P>The quantification of messenger RNA expression levels by real-time reverse-transcription polymerase chain reaction requires the availability of reference genes that are stably expressed regardless of the experimental conditions under study. We examined the expression variations of a set of eight candidate reference genes in tomato leaf and root tissues subjected to the infection of five taxonomically and molecularly different plant viruses and a viroid, inducing diverse pathogenic effects on inoculated plants. Parallel analyses by three commonly used dedicated algorithms, geNorm, NormFinder and BestKeeper, showed that different viral infections and tissues of origin influenced, to some extent, the expression levels of these genes. However, all algorithms showed high levels of stability for glyceraldehyde 3-phosphate dehydrogenase and ubiquitin, indicated as the most suitable endogenous transcripts for normalization in both tissue types. Actin and uridylate kinase were also stably expressed throughout the infected tissues, whereas cyclophilin showed tissue-specific expression stability only in root samples. By contrast, two widely employed reference genes, 18S ribosomal RNA and elongation factor 1 alpha, demonstrated highly variable expression levels that should discourage their use for normalization. In addition, expression level analysis of ascorbate peroxidase and superoxide dismutase showed the modulation of the two genes in virus-infected tomato leaves and roots. The relative quantification of the two genes varied according to the reference genes selected, thus highlighting the importance of the choice of the correct normalization method in such experiments.

Evaluation of reference genes for quantitative reverse-transcription polymerase chain reaction normalization in infected tomato plants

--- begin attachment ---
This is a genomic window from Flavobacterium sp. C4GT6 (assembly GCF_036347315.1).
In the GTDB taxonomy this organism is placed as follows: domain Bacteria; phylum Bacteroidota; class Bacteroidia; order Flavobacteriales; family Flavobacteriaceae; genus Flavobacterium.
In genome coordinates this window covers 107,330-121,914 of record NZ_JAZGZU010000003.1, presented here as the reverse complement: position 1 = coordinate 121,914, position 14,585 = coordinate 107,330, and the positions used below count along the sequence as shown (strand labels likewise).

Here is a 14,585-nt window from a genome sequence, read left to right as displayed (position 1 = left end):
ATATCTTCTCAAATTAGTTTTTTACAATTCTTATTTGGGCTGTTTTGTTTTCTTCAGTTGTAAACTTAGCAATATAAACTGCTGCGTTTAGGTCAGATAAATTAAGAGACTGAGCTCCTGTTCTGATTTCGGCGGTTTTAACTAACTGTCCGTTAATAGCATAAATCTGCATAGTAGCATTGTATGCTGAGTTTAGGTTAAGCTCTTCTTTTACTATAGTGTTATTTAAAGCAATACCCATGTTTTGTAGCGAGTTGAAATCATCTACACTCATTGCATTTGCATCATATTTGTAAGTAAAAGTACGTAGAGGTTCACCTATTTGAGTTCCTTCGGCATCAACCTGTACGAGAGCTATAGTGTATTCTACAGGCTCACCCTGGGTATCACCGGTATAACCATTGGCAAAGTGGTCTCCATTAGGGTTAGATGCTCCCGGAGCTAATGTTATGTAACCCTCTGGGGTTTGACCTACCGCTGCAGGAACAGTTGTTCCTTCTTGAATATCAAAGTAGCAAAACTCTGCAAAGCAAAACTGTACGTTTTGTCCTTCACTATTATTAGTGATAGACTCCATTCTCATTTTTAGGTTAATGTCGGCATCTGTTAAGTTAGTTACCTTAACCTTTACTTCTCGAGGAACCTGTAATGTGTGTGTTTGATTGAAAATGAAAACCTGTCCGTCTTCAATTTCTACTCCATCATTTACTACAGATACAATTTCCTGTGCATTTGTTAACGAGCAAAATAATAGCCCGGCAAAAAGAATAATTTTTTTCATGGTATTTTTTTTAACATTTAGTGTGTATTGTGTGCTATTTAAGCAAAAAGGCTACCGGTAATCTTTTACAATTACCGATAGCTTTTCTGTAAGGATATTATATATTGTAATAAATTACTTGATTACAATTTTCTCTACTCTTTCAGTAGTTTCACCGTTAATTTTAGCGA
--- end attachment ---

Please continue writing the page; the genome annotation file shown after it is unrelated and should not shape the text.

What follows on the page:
MASCIA, TIZIANA;GALLITELLI, Donato;
2010

Abstract

P>The quantification of messenger RNA expression levels by real-time reverse-transcription polymerase chain reaction requires the availability of reference genes that are stably expressed regardless of the experimental conditions under study. We examined the expression variations of a set of eight candidate reference genes in tomato leaf and root tissues subjected to the infection of five taxonomically and molecularly different plant viruses and a viroid, inducing diverse pathogenic effects on inoculated plants. Parallel analyses by three commonly used dedicated algorithms, geNorm, NormFinder and BestKeeper, showed that different viral infections and tissues of origin influenced, to some extent, the expression levels of these genes. However, all algorithms showed high levels of stability for glyceraldehyde 3-phosphate dehydrogenase and ubiquitin, indicated as the most suitable endogenous transcripts for normalization in both tissue types. Actin and uridylate kinase were also stably expressed throughout the infected tissues, whereas cyclophilin showed tissue-specific expression stability only in root samples. By contrast, two widely employed reference genes, 18S ribosomal RNA and elongation factor 1 alpha, demonstrated highly variable expression levels that should discourage their use for normalization. In addition, expression level analysis of ascorbate peroxidase and superoxide dismutase showed the modulation of the two genes in virus-infected tomato leaves and roots. The relative quantification of the two genes varied according to the reference genes selected, thus highlighting the importance of the choice of the correct normalization method in such experiments.
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Utilizza questo identificativo per citare o creare un link a questo documento: http://hdl.handle.net/11586/125899
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